Truck speeds under review at Idaho statehouse

By Keith Goble, Land Line state legislative editor | 2/3/2012

A push to do away with split speed limits on Idaho’s interstate highways has hit a snag, but the effort to improve safety remains alive.

Idaho law now authorizes motorists to drive 75 mph on interstates while trucks are limited to 65 mph.

The Senate Transportation Committee voted 5-4 on Thursday, Feb. 2, to hold the bill that would rid the state of speed differentials by authorizing trucks to travel 75 mph.

Senate Transportation Chairman Jim Hammond, the bill sponsor, said during discussion that enacting the change would improve safety for travelers.

“The primary issue that brought this forth was safety,” Hammond, R-Coeur d’Alene, told lawmakers. “I do believe it is appropriate.”

The majority of committee members were not convinced the change is necessary.

“I think there may be a few people who would benefit from this change but I think the vast majority would not benefit from the change,” Sen. Chuck Winder, R-Meridian, said.

“I don’t know what the heck to do,” said Sen. Elliot Werk, D-Boise.

Hammond told lawmakers the change doesn’t necessarily mean truckers will drive 75 mph. He cited information that many trucks are speed limited.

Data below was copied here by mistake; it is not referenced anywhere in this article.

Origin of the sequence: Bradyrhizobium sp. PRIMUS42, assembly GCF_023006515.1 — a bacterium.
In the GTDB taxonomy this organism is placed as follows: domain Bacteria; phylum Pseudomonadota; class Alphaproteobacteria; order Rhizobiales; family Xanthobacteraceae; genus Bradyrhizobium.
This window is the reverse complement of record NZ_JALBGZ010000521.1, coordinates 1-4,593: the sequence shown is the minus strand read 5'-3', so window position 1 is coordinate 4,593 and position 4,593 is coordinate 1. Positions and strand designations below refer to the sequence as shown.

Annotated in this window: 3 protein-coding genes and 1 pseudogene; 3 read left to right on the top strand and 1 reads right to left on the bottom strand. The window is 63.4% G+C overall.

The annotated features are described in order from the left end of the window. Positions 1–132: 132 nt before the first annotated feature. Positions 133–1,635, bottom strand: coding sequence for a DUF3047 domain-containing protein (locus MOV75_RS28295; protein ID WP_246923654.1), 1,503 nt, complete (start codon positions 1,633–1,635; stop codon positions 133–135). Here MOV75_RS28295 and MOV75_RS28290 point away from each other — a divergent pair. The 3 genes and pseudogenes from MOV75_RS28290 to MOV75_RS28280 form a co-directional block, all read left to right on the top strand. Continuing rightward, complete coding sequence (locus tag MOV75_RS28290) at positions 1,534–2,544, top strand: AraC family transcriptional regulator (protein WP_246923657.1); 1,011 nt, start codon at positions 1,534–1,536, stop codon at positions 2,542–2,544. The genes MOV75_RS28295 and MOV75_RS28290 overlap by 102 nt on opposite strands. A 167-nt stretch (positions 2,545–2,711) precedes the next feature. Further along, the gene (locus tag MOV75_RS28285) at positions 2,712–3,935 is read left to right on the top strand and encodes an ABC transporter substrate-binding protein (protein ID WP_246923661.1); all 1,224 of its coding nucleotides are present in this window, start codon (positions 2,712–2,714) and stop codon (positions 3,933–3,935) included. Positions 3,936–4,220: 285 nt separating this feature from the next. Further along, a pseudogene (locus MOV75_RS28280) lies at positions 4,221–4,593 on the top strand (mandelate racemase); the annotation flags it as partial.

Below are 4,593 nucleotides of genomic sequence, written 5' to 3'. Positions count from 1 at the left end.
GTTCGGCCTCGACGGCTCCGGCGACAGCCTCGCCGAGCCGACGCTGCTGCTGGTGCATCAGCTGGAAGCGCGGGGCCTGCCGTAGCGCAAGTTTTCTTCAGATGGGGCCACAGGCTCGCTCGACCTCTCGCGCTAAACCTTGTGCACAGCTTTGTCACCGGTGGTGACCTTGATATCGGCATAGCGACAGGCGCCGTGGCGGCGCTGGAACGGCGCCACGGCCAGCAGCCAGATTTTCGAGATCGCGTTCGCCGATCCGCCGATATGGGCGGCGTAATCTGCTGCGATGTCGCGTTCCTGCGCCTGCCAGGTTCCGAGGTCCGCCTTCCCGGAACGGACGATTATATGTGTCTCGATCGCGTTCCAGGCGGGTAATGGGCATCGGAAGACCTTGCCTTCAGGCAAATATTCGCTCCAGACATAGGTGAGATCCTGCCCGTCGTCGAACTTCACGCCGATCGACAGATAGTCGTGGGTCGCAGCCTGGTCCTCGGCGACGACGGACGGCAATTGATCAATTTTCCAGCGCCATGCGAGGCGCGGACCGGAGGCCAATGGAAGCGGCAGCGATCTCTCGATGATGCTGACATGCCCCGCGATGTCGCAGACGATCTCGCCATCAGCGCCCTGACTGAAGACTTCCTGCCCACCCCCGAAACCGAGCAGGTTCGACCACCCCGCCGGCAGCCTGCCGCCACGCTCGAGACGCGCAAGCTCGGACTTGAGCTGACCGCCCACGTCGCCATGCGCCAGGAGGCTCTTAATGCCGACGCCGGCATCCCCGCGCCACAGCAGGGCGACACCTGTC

“The closer we can come to everyone traveling at the same speed the safer it is for everyone on the highway,” Hammond said.

Todd Spencer, executive vice president for the Owner-Operator Independent Drivers Association, shares Hammond’s stance.

“Requiring trucks to drive at speeds slower than other vehicles does not promote safety. It does exactly the opposite by requiring vehicles to be constantly in conflict with each other,” Spencer said.

One day after the committee vote that nearly derailed the effort, Hammond said he is not done fighting to make Idaho’s highways safer.

The committee is expected to once again consider the bill Thursday, Feb. 9.

Hammond said it appears the bill’s only chance at advancing is tied to the promise it will be amended once it reaches the Senate floor.

“An amendment would shorten the gap by allowing trucks to go 70 mph,” Hammond told Land Line.

To help ensure the bill’s advancement OOIDA leadership welcomes the change.

“This change would more closely align permissible truck speed limits with those of vehicles that are currently at 75 mph,” OOIDA Executive Vice President Todd Spencer said.

OOIDA encourages truckers to contact Senate Transportation Committee members about the bill – S1229.  The Association will issue a Call to Action for Idaho truckers.

To view other legislative activities of interest for Idaho, click here.

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